When my son went to bed last night, he started crying. I could tell something was bothering him in the last 30 minutes because he kept looking at the clock while his sister was playing a song on the piano for us.
Now, to put you in context, you have to know that he is sensitive and caring and has a big, generous heart. He is also an introvert, so to recharge, he needs time alone. He needs time to transition so being rushed does not work well for him, at least not when he is not well grounded. The most important thing to him is connecting with family members, one on one or as a whole, but we need to be present to each other. This is his motto.
Back to the story, my nine year old boy realized that he gave too much of his time to big sis, happily helping her in a project for school, offering to do her chore to lend a hand and listen to her song. Now, he ended up not having enough time to recharge and it was time to go to bed. We talked about setting firm boundaries, about the oxygen mask theory, refilling our cup. Now he has a plan to make sure this won’t happen again (we all know it will, he probably knows too, but we want to do damage control). I’ll be there to remind him if he forgets. I bet he won’t.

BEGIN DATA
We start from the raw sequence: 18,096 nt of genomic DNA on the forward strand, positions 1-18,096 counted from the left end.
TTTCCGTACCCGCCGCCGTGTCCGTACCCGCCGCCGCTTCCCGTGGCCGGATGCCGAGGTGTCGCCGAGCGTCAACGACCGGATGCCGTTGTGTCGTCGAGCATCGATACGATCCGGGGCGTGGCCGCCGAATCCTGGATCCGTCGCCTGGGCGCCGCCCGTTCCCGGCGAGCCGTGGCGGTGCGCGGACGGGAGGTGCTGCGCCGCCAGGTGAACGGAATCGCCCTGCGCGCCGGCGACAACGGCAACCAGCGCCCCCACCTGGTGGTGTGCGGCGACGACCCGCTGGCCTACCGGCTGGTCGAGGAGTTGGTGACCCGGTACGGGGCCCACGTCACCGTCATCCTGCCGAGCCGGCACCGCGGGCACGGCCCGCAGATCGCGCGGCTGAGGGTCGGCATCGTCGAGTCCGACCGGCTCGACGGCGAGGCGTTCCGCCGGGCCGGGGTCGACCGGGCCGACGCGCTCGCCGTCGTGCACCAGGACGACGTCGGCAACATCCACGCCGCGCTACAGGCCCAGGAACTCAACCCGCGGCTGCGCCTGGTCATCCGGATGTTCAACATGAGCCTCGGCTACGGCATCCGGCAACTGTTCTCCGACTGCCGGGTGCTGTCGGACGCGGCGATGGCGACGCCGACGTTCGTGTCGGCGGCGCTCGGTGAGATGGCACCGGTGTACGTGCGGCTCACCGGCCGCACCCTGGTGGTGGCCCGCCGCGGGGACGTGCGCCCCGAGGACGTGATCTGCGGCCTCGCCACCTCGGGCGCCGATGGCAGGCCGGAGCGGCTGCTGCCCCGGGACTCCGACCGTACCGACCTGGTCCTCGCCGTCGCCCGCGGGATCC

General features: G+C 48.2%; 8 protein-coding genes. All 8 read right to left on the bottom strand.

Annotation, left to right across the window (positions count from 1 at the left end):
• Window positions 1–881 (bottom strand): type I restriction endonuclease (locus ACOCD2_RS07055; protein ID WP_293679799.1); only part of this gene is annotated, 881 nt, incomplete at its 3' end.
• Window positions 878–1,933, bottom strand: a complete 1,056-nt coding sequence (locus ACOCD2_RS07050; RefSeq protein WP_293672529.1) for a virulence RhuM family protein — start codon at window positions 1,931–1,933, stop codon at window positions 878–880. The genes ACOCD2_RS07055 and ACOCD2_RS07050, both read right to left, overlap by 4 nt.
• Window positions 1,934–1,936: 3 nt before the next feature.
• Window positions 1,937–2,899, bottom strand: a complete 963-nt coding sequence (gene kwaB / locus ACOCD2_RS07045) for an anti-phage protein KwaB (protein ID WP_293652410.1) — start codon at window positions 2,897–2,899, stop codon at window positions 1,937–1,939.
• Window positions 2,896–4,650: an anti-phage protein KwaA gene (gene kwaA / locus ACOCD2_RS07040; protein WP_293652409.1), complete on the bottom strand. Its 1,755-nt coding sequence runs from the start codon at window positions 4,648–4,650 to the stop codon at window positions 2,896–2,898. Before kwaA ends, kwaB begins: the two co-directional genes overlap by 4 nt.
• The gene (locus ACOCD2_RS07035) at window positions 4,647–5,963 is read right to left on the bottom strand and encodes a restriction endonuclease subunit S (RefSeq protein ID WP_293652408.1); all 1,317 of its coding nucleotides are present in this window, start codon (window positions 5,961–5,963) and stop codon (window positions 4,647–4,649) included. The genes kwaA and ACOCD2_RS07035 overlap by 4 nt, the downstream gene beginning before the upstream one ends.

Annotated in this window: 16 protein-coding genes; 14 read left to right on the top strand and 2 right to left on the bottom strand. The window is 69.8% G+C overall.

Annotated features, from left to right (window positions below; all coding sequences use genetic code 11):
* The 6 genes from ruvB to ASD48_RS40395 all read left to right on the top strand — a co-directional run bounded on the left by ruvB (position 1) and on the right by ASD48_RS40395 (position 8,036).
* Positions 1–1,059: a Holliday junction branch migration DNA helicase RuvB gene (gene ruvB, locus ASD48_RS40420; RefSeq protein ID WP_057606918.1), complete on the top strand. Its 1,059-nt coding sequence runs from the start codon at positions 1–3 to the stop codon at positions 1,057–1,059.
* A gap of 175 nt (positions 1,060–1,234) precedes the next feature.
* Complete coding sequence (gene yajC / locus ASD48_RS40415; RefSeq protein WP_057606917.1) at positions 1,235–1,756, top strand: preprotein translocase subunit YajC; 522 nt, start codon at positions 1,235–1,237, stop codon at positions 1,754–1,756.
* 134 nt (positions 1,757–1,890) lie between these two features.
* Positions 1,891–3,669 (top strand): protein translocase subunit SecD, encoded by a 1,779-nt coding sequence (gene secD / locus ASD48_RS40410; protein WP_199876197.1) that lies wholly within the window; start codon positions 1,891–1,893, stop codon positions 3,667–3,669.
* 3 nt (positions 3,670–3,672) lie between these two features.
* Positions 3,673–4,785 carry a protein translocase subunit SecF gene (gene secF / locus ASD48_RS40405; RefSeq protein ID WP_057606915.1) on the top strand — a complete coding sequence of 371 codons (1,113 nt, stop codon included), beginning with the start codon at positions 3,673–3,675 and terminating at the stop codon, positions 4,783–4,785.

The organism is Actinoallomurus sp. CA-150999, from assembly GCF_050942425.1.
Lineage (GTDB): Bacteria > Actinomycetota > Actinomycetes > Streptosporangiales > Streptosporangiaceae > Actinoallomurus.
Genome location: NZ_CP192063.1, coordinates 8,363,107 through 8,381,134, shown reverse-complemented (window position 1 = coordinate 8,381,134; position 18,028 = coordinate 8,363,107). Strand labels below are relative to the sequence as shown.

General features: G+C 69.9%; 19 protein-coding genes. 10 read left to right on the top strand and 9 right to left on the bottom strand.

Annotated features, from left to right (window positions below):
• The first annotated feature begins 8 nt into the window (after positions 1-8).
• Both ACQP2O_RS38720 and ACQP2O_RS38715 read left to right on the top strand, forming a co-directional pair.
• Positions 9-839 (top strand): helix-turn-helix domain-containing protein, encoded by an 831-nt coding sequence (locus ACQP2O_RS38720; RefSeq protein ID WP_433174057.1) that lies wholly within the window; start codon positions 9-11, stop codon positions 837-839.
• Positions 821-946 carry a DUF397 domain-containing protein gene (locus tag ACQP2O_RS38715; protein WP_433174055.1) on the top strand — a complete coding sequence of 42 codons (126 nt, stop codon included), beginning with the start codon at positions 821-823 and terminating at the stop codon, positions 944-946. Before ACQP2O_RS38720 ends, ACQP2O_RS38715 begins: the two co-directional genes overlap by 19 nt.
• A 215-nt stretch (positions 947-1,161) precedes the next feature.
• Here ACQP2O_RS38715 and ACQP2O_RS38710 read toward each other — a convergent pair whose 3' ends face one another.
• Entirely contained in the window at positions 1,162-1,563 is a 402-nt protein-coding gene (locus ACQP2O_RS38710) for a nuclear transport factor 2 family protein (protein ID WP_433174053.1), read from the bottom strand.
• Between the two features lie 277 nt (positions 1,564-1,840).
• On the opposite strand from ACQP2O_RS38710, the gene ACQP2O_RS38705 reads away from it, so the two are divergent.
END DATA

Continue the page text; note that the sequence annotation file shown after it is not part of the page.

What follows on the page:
In emotional self-care, setting boundaries is something to look for. We need to honor ourselves first and sometimes this means saying no. Now, not that it is not important when we talk about social self-care or what some others call relationship care; it is still something to be mindful of.
When it comes to looking at our relationship with others, we need to remember:
- At times, we want to interact with others. Frequencies and needs may vary from one person to another but still, human connection is something we cannot deny. Who would not like to spend time with friends or family to celebrate their birthday, as an example?
- We are interdependent so we need to interact with others; Nobody can attend to all of their needs on their own. When we are going through hard times or exhilarating joy, having someone to talk to or to spend time with makes all the difference in the world.